Here's a quick tour of many of the enhancements made to Graph Builder in JMP 15. Some of these will be explored in depth in upcoming blog posts.

Heatmaps now support categorical coloring variables. It works best if all the values in a cell have the same category level. But blending can useful when there is some overlap, like the bluegreen overlap in this heatmap of the familiar Iris data. 

Previously, box plots could be colored individually. Now, they can be colored systematically with data by putting a variable in the Color role. 

Shaded error intervals can be enabled directly in the Line and the Points elements, as an alternative of error bars, without the need to layer in a separate Area element. 

The Histogram element can show a choice of count or percentage on the response (or Y) axis. 

The Histogram element has three new drawing modes: frequency polygon, smooth kernel density (shown here) and shadowgram. 

With many histograms in a single frame, the Histogram element has an overlap feature that can be used to create a "ridgeline" plot. 

The Line and Area elements have had their options aligned to match each other. The Area element now has Line features like connection style (step is shown) and missing value treatment. The Line element now has Area features like stacking and filling. 

The Line of Fit element has a new mode called Robust Cauchy, which assumes the residuals follow a Cauchy distribution instead of a Gaussian distribution. As a result of the fatter tails of the Cauchy distribution, the fit is less affected by outliers. Here it is with the classic Anscombe quartet data. 

The Time Series analytics in JMP has been updated for JMP 15, and the basics are available in Graph Builder as another new mode for the Line of Fit element; this allows for seasonal fits with forecast regions. 

Line of Fit and other elements have an "Adapt to Axis Scale" option in their red triangle menus (also new!). This causes the fit to apply to the transformed (e.g., log) values instead of the raw values. It is on by default.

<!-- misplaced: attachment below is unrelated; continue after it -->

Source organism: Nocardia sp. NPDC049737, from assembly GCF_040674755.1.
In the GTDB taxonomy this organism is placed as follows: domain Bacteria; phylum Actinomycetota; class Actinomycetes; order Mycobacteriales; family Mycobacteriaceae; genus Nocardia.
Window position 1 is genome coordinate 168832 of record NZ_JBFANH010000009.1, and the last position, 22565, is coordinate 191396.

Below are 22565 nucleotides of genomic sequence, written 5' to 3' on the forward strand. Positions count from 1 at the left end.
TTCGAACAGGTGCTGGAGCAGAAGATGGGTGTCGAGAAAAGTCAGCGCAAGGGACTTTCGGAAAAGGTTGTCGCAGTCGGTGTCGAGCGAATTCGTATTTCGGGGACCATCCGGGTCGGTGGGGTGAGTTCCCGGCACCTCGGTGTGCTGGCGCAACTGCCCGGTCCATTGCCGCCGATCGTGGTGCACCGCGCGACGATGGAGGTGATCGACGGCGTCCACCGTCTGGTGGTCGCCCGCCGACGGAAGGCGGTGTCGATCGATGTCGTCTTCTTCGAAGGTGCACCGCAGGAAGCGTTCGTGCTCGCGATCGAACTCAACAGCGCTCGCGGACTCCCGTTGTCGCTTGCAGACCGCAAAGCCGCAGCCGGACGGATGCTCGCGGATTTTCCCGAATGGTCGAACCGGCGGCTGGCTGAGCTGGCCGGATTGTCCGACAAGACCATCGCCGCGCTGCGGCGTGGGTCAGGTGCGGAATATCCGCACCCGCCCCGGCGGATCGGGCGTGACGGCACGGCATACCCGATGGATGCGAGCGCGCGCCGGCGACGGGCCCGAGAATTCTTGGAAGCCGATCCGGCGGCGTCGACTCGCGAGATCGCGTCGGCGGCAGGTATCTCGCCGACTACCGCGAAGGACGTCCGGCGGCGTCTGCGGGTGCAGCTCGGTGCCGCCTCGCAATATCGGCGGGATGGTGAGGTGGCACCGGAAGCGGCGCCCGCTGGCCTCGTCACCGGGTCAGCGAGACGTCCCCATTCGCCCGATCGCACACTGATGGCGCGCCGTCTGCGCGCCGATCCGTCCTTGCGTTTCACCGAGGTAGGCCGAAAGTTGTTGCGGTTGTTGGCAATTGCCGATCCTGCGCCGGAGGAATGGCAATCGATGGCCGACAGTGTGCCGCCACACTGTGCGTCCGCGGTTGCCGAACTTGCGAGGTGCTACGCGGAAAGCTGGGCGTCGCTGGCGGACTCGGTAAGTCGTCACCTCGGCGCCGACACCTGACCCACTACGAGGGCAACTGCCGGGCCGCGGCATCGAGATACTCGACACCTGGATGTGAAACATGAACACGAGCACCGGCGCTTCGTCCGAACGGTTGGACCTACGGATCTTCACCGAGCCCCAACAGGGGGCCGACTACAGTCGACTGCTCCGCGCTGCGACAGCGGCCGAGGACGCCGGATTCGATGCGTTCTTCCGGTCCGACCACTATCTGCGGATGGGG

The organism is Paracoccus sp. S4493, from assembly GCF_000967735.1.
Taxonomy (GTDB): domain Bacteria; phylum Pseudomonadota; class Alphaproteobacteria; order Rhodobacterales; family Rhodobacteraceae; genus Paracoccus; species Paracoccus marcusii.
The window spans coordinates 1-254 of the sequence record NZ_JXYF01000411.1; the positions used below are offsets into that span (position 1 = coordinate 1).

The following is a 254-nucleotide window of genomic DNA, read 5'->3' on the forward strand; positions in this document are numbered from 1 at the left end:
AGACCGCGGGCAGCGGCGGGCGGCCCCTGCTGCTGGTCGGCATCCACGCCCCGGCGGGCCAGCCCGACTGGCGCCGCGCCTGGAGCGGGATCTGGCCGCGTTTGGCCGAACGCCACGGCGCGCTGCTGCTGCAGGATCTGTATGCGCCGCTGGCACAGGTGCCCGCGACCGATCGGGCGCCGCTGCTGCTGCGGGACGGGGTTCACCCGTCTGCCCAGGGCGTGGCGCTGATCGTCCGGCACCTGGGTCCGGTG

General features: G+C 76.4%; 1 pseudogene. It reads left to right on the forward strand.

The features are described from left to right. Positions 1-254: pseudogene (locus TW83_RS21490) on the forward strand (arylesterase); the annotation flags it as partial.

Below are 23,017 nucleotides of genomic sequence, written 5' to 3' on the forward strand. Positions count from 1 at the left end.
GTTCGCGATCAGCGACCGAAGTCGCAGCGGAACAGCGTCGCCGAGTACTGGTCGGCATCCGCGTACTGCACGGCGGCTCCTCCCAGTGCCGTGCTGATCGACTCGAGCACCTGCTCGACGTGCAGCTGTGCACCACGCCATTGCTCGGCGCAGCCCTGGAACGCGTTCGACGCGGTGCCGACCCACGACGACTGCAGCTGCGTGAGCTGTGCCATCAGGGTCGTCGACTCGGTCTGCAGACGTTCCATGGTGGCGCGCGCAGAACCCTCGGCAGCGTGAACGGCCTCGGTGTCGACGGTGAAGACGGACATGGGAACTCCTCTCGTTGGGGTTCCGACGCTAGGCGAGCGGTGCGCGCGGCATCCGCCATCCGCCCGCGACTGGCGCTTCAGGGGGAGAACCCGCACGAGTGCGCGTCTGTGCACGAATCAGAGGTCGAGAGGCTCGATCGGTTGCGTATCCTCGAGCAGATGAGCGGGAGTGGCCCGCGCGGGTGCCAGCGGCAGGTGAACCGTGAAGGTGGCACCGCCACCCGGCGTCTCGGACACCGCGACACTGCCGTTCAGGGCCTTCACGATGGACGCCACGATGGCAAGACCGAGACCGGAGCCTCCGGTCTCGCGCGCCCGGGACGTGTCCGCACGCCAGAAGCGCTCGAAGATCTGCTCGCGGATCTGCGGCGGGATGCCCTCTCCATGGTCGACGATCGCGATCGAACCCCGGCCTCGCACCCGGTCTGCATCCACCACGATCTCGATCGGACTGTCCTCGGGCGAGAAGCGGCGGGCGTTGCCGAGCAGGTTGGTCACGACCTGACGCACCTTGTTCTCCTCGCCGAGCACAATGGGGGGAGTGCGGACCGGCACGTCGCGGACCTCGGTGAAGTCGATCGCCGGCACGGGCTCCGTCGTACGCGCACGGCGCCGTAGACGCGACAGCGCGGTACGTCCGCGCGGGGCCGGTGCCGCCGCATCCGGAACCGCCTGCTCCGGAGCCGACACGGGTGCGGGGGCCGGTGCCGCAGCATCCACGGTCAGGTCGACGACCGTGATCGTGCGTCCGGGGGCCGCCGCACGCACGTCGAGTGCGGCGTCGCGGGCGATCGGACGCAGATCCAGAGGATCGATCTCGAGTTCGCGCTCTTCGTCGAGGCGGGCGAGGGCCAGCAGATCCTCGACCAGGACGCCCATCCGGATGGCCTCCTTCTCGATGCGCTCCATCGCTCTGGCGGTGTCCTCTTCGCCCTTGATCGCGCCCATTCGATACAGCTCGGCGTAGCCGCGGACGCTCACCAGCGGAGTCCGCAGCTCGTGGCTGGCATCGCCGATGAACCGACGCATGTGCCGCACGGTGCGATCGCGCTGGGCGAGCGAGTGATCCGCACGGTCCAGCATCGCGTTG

Several elements have a Save Formula command that will create a new column in the table with the results formula. For elements like Bar that summarize by category, this command enables you to extract the actual results of those summaries as formulas.


Univariate density contours can be shown as Highest Density Region (HDR) plots in addition to violin plots. HDR shows the 50% and 99% density levels plus the mode and outliers. As a result, it combines the quick overview of a box plot with the multimodality detection of a violin plot.


Bivariate density contours can be shown as "bag plots," meant to be an extension of box plots into two dimensions. The darker area shows the innermost 50% of the data. The lighter fill is equivalent to the tails or fenced region of a box plot.


Bivariate density contours can be shown as 2D HDR plots, useful for quick comparison of possiblyirregular bivariate distributions. The darker area shows the region with the highest density for 50% of the data, and the lighter area shows the 99% region. The regions need not be contiguous for bimodal data.


The contour element provides a choice of showing lines, fills or both for the contours, and a choice of showing the outer boundary line. And the outer boundary is no longer restricted to being convex by using alpha shapes (as shown here).


For summarizing elements, such as bar charts, the single summary statistic for percent has been replaced with three more specific options to control the basis for the percent calculations. This is useful when you have multiple Xs and Ys and overlay levels. And this makes it easier to construct 100% stacked bars.


Axis tick labels can now wrap over multiple lines. This axis feature is available in all JMP graphs, not just those within Graph Builder. This is a great way to avoid having rotated text.

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